SPIEGEL: Your analysis is based on the assumption that the financial markets always act rationally during the euro crisis. But that hasn't been the case. When Spain presented a program to bail out the banks to the tune of 100 billion, interest rates on bonds subsequently rose. But when ECB President Draghi said three cryptic sentences, yields plummeted.
Weidmann: That doesn't have to be irrational. No one denies that the central bank has the power to exert short-term influence over the markets. But the central bank is not omnipotent. Remember the euphoric op-eds that were published when the Eurosystem purchased sovereign bonds for the first time? Or how the markets cheered the liquidity assistance provided by the central bank for European banks last winter? But we all know that such actions do not solve the fundamental problems. Our actions are based on trust. Doing more and more does not always engender more trust. Over the long term, the central bank can only preserve trust if its actions conform to the mandate that it has been entrusted with.
SPIEGEL: You already said some time ago that the central bank had pushed its mandate to the limit. Will Draghi's new plans cause it to overstep this limit?
Weidmann: At any rate, I would like to avoid seeing monetary policy fall under the dominance of fiscal policy.
SPIEGEL: Our question is rather whether Draghi's plans are compatible with the current treaties and thus legal.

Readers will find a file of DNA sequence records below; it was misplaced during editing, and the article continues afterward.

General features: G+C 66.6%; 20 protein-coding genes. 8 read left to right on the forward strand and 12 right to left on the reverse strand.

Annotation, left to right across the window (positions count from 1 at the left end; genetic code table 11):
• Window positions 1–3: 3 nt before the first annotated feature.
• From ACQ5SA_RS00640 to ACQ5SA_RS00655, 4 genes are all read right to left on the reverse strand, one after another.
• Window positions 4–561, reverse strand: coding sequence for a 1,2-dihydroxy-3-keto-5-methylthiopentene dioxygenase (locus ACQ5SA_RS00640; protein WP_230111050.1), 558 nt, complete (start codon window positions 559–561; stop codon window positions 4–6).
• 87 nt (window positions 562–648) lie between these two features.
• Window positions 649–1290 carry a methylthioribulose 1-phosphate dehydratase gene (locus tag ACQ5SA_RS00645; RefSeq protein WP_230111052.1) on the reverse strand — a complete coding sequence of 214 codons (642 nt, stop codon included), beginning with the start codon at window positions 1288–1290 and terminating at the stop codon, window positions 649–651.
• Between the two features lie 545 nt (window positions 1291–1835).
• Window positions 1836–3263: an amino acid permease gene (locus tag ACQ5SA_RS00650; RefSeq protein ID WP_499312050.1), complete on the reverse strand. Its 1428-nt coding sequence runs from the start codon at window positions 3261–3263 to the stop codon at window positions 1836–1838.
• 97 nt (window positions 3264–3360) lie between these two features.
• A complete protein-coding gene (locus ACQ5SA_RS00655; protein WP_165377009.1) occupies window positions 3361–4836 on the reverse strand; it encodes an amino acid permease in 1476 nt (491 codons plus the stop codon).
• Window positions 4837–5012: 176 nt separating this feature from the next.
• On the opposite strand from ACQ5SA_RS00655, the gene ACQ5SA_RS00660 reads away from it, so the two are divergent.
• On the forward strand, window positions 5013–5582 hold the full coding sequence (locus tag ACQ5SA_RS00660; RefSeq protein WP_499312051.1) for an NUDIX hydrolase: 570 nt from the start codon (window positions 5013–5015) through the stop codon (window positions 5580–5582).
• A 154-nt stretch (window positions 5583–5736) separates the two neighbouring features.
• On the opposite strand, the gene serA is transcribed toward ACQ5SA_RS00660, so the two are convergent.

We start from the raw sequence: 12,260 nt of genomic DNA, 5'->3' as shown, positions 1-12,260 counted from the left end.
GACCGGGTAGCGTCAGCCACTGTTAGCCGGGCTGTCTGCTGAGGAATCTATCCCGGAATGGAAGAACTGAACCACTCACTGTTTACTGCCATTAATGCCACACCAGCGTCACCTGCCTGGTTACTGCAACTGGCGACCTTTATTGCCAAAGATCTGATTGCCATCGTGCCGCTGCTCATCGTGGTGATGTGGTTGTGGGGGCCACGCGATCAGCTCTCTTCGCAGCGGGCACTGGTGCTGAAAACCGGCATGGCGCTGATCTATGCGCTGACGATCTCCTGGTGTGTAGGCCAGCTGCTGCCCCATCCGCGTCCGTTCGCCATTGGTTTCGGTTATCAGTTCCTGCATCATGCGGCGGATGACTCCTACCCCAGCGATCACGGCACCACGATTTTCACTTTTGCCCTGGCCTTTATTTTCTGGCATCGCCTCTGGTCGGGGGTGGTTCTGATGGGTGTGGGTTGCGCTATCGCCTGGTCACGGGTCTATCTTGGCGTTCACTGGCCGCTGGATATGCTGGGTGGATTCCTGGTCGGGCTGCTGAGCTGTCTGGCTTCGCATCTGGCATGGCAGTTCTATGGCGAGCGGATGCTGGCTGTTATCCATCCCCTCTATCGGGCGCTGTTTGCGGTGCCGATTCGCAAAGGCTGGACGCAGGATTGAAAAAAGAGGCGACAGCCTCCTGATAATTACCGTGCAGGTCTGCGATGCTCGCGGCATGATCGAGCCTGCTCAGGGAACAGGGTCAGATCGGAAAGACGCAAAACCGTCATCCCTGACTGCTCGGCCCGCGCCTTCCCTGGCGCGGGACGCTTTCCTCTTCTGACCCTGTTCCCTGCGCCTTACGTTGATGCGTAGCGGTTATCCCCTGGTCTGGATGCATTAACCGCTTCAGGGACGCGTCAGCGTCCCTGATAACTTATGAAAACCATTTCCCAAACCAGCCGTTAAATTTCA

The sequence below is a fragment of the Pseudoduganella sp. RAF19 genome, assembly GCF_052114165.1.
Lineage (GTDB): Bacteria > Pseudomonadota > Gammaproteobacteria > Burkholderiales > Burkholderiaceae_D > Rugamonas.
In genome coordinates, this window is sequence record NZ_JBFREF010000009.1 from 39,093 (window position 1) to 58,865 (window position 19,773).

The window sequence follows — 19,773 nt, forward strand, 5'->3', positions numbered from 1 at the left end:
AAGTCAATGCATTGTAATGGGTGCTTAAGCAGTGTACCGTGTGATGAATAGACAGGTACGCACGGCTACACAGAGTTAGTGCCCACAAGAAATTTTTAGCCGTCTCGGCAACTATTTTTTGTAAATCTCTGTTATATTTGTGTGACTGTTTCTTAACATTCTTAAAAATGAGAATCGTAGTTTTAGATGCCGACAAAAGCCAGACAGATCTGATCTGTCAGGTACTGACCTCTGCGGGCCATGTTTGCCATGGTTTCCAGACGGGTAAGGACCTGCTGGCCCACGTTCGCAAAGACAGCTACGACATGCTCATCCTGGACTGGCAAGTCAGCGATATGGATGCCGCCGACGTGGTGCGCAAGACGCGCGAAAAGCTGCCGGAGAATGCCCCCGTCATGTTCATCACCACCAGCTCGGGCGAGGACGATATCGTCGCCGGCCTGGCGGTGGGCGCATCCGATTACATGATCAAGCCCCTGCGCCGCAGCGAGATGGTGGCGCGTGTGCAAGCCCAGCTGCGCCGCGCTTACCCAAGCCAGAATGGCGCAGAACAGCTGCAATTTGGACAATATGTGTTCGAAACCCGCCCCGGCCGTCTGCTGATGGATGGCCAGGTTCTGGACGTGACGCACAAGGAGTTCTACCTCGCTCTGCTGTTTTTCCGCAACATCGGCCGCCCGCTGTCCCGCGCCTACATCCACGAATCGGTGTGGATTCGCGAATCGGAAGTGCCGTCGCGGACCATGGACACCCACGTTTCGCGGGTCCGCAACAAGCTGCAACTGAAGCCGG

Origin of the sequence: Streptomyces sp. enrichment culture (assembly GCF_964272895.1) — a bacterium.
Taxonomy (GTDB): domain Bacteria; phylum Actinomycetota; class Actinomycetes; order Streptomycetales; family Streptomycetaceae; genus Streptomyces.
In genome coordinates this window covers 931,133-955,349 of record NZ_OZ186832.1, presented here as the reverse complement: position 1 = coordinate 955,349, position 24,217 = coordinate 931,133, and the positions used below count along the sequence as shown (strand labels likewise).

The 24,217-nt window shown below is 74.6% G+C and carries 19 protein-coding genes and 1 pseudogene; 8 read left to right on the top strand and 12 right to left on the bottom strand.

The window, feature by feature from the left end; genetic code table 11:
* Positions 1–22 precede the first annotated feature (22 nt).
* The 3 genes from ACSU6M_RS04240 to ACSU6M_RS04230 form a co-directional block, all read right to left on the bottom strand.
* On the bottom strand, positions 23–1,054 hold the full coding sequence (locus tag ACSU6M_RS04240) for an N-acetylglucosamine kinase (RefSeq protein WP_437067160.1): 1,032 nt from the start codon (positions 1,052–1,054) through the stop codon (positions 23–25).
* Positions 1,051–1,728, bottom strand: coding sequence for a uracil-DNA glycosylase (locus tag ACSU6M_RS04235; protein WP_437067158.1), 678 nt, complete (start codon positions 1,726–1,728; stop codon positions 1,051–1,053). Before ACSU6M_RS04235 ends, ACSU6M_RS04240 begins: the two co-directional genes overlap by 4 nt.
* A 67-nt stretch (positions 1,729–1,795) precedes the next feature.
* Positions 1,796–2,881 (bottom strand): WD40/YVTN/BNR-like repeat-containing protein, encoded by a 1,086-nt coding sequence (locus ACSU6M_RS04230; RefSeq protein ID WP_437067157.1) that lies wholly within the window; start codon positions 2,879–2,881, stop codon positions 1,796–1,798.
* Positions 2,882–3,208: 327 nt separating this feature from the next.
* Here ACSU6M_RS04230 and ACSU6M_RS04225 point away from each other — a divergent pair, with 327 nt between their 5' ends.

Weidmann: As a central bank president, I prefer to argue along economic lines. I don't want to comment on legal opinions here. What's important to me is taking a well-founded position that is sustainable in the long term. Moreover, we shouldn't underestimate the danger that central bank financing can become addictive like a drug.
SPIEGEL: But Draghi only wants to provide money if a country submits to a strict reform program. Isn't that a way to provide assistance without writing a blank check?
Weidmann: At first glance, this of course looks like a good idea. But at second glance, it becomes clear that it leads to coordinated actions between the government rescue funds and the central bank. This results in a linking of fiscal and monetary policy.
SPIEGEL: According to the plans, the ECB would only intervene if certain interest rate ceilings were exceeded -- independent of what politicians say. That would make the rules clear.